Receiving Social Security Disability for Thyroid Disorder

An estimated 20 million Americans have a thyroid disorder, according to the American Thyroid Association. Alarmingly, 60 percent of those with a thyroid disorder are unaware they have the condition.

A thyroid disorder can affect every cell, tissue, and organ in the body and cause significant health problems. For some with a thyroid disorder, their health problems can become so great they interfere with their ability to work.

If you have a thyroid disorder and it interferes with your ability to work, you could be eligible for Social Security Disability (SSDI) benefits.

What is a Thyroid Disorder?

The thyroid is a gland in the neck that produces hormones that manage the body’s weight and metabolism. There are 2 main thyroid disorders that can cause complications in the body.

Hypothyroidism occurs when the thyroid does not produce enough of its hormone. The lack of hormone can cause the following complications:

  • fatigue
  • depression
  • difficulty concentrating
  • body pain
  • swollen legs
  • dry skin
  • increased weight

Hyperthyroidism occurs when the thyroid produces too much of its hormone. The excess amount of hormone can cause the following complications:

  • nervousness and anxiety
  • racing heart
  • tremors
  • muscle weakness
  • irritability
  • insomnia
  • hair loss
  • weight loss

SSDI and Thyroid Disorders

The Social Security Administration (SSA) has a 5 step process they use to determine a claimant’s eligibility for SSDI benefits. Those filing an SSDI claim for thyroid disorders must go through the following process:

  1. Determine if the claimant is working at or above the Substantial Gainful Activity (SGA) level as defined by the SSA in the year they file. The SGA level for 2017 is a monthly income of $1170.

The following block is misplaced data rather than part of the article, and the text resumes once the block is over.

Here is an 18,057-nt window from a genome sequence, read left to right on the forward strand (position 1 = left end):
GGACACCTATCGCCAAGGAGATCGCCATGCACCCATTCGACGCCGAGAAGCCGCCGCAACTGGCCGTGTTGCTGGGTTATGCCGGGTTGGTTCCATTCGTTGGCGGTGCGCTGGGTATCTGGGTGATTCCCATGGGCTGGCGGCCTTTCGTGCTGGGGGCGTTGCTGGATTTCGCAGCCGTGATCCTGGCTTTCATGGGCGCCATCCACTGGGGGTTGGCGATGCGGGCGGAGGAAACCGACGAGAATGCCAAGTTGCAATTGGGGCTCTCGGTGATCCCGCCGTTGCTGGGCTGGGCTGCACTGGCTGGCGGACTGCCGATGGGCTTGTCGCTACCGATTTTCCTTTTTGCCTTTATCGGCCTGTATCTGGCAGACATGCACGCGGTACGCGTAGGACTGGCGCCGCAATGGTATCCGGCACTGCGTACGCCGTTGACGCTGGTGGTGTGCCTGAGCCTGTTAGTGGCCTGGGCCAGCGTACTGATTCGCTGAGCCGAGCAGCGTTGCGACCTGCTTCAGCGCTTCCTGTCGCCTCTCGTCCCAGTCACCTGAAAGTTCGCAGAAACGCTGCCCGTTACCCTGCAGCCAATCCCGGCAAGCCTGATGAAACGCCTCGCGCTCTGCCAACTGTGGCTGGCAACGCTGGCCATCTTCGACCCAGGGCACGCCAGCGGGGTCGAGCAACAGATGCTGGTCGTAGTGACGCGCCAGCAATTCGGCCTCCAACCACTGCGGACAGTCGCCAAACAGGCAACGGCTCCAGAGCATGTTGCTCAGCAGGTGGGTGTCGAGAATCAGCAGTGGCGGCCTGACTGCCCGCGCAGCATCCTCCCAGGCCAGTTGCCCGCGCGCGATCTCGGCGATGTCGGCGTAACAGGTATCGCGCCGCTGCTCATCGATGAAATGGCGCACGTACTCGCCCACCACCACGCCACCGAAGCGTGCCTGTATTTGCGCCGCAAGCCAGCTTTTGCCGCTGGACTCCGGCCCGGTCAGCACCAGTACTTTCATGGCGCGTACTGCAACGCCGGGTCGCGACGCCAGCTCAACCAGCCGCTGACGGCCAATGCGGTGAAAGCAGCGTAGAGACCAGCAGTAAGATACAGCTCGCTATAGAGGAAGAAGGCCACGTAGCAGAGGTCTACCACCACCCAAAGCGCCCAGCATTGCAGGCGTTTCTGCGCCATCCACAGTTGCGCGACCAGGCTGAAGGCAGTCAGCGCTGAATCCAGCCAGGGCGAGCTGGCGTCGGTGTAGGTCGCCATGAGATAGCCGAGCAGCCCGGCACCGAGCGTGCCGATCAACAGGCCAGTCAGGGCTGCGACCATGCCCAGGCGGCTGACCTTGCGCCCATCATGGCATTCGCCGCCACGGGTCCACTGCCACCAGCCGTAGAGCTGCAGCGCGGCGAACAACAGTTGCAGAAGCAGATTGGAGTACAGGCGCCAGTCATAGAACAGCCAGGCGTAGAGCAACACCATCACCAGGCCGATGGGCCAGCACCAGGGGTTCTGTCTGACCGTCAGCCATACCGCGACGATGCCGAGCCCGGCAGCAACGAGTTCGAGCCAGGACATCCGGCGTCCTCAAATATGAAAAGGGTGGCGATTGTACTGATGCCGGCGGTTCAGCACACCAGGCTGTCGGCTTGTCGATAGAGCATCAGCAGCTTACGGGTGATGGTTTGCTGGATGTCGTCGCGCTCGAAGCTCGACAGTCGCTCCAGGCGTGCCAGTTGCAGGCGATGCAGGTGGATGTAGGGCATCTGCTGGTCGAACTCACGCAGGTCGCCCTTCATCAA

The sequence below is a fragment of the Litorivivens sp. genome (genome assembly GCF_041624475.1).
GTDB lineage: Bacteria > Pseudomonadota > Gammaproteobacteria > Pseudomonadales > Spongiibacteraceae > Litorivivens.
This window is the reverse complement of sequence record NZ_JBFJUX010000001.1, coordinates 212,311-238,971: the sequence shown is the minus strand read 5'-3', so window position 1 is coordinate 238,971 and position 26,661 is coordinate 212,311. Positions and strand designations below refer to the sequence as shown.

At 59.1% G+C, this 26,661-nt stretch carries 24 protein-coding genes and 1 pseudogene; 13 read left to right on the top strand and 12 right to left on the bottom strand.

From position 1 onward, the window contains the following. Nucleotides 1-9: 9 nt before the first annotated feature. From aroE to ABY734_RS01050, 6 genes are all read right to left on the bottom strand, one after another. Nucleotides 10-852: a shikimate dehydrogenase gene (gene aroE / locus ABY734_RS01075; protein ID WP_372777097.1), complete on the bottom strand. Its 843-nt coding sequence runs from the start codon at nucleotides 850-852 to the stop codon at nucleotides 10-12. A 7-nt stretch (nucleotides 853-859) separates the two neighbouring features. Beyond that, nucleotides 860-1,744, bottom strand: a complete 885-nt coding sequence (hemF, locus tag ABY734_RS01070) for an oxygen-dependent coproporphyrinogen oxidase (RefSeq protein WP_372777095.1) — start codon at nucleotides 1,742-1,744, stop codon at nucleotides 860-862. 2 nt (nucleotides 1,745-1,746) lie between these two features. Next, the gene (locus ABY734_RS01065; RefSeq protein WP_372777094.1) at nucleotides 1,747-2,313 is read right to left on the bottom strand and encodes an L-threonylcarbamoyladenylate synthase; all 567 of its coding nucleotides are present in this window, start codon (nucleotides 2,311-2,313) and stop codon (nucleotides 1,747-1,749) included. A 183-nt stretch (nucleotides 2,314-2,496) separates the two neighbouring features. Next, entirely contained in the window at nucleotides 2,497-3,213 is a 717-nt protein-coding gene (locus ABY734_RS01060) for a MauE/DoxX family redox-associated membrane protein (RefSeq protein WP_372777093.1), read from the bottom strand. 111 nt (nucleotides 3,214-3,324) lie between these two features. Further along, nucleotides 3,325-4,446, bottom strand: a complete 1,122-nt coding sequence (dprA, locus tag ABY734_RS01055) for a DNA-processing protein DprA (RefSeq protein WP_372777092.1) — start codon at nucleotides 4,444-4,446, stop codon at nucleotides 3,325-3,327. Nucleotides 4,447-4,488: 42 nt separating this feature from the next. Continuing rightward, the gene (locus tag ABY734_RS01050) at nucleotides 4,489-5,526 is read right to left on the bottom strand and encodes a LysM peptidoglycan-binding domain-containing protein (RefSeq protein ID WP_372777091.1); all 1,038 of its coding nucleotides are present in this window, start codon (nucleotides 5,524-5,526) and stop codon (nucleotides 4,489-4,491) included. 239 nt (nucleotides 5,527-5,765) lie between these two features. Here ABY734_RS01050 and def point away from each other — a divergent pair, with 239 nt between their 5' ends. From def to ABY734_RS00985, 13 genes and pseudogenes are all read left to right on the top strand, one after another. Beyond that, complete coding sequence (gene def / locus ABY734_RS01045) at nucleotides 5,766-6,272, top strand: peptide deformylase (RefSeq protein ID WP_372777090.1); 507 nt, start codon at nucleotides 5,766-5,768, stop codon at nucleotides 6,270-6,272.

2. Determine if the claimant’s complications from their thyroid disorder significantly limit their ability to perform basic work activities such as:
  • sitting
  • standing
  • reaching
  • pulling or pushing
  • lifting or carrying
  • simple cognitive reasoning
  1. Determine if complications from the claimant’s thyroid disorder meet the criteria outlined in the SSA’s impairments list.

Neither of the thyroid disorders has a specific listing on the impairments list. But, there are several listings that involve complications caused by thyroid disorders. Some of the more common thyroid complications and how the SSA evaluates them include:

  • Listing 4.00, Cardiovascular System, assesses thyroid-related heart problems.
  • Listing 5.08, Digestive Systems, addresses thyroid-related weight loss.
  • Listing 11.04, Central Nervous System Vascular Accidents assesses thyroid-related neurological complications such as strokes.
  • Listing 12.00, Mood Disorders addresses thyroid-related complications such as anxiety, depression, and cognitive issues.
  • Listing 13.09, Malignant Neo-Plastic Diseases, Thyroid, addresses thyroid cancer.
  1. Determine if the claimant can still do any work they may have done in the past despite the complications caused by their thyroid disorder.
  2. Determine if the claimant can do any other type of work based upon their:
  • age
  • education
  • prior work experience
  • mental and physical capabilities

Getting help with Your Claim

Do you have a thyroid disorder? Does it significantly complicate your work ability? You could be eligible to receive Social Security Disability benefits.

But, getting approved for benefits because of a thyroid disorder can be complicated. You must have detailed medical records of how your thyroid disorder has affected your health and complicated your daily life and work capabilities.

Do not try to file a claim on your own, ask a social security disability attorney for help. Contact us for a free evaluation of your situation and let us guide you through the process.